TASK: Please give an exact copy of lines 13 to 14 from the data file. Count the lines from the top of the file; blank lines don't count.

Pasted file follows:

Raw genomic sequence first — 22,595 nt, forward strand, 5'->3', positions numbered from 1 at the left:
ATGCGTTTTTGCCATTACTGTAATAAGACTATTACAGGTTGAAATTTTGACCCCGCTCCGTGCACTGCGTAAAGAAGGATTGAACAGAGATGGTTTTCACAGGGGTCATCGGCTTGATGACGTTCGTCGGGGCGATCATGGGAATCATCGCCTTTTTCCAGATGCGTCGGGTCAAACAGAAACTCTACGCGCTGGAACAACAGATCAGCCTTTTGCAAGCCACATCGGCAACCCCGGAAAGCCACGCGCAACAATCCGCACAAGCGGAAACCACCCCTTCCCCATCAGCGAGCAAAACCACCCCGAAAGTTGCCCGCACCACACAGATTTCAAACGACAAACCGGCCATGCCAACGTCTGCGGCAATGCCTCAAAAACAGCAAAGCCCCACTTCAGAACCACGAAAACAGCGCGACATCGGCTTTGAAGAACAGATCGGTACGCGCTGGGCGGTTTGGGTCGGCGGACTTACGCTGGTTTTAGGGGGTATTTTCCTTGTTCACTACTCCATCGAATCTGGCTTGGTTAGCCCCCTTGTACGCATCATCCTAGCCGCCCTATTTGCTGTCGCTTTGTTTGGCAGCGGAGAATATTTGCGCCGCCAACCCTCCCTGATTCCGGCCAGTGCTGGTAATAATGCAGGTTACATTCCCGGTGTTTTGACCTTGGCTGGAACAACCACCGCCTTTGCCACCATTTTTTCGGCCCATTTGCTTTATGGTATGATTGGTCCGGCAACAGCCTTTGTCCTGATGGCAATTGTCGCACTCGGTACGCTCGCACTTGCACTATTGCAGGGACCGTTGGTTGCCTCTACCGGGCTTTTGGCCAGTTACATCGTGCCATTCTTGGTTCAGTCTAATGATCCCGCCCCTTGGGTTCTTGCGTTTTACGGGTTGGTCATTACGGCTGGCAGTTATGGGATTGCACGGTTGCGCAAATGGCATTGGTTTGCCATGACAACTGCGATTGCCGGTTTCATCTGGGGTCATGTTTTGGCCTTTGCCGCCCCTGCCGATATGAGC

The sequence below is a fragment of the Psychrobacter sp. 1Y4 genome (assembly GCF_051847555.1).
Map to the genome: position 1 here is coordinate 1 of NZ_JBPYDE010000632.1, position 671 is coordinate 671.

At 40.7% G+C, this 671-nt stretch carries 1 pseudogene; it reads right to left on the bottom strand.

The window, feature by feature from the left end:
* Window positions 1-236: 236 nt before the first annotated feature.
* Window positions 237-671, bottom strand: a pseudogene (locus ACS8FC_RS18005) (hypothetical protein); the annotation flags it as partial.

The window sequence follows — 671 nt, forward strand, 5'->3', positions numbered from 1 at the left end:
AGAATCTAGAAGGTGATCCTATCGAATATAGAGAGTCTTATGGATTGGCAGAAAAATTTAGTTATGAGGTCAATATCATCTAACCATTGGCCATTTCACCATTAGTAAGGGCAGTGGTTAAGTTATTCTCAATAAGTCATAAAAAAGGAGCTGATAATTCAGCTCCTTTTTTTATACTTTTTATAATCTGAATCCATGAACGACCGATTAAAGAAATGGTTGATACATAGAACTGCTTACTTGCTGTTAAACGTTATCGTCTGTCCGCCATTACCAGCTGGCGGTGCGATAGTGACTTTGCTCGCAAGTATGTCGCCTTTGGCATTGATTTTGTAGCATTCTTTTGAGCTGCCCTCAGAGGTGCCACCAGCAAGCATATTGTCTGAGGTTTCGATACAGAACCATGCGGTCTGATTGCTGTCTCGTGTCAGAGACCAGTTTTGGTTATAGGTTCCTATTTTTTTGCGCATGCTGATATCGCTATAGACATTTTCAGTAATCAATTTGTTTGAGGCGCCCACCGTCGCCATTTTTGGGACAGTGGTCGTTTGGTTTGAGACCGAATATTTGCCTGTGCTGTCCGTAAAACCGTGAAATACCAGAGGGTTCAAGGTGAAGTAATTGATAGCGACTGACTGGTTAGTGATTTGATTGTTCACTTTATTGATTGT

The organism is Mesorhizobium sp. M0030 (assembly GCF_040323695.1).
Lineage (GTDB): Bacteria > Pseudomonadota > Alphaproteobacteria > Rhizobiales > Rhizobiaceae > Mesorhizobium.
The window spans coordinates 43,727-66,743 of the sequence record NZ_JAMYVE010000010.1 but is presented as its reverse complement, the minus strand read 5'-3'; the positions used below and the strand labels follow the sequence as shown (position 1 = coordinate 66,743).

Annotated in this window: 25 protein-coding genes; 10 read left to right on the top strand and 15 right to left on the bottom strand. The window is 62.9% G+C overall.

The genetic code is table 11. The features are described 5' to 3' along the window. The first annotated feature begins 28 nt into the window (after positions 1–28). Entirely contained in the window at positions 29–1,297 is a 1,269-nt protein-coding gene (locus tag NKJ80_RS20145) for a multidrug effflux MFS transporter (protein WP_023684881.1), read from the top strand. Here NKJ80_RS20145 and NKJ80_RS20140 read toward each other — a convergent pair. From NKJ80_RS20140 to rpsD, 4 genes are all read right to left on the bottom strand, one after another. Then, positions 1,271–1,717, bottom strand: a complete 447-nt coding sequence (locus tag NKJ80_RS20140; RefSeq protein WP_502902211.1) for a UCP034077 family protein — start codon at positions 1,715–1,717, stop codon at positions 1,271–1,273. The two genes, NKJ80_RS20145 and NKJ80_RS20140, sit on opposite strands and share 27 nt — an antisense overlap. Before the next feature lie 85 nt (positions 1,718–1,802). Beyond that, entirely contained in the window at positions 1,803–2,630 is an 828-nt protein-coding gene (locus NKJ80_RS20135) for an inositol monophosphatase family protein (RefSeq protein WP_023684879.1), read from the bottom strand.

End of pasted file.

The window spans coordinates 43,727-66,743 of the sequence record NZ_JAMYVE010000010.1 but is presented as its reverse complement, the minus strand read 5'-3'; the positions used below and the strand labels follow the sequence as shown (position 1 = coordinate 66,743).

Annotated in this window: 25 protein-coding genes; 10 read left to right on the top strand and 15 right to left on the bottom strand. The window is 62.9% G+C overall.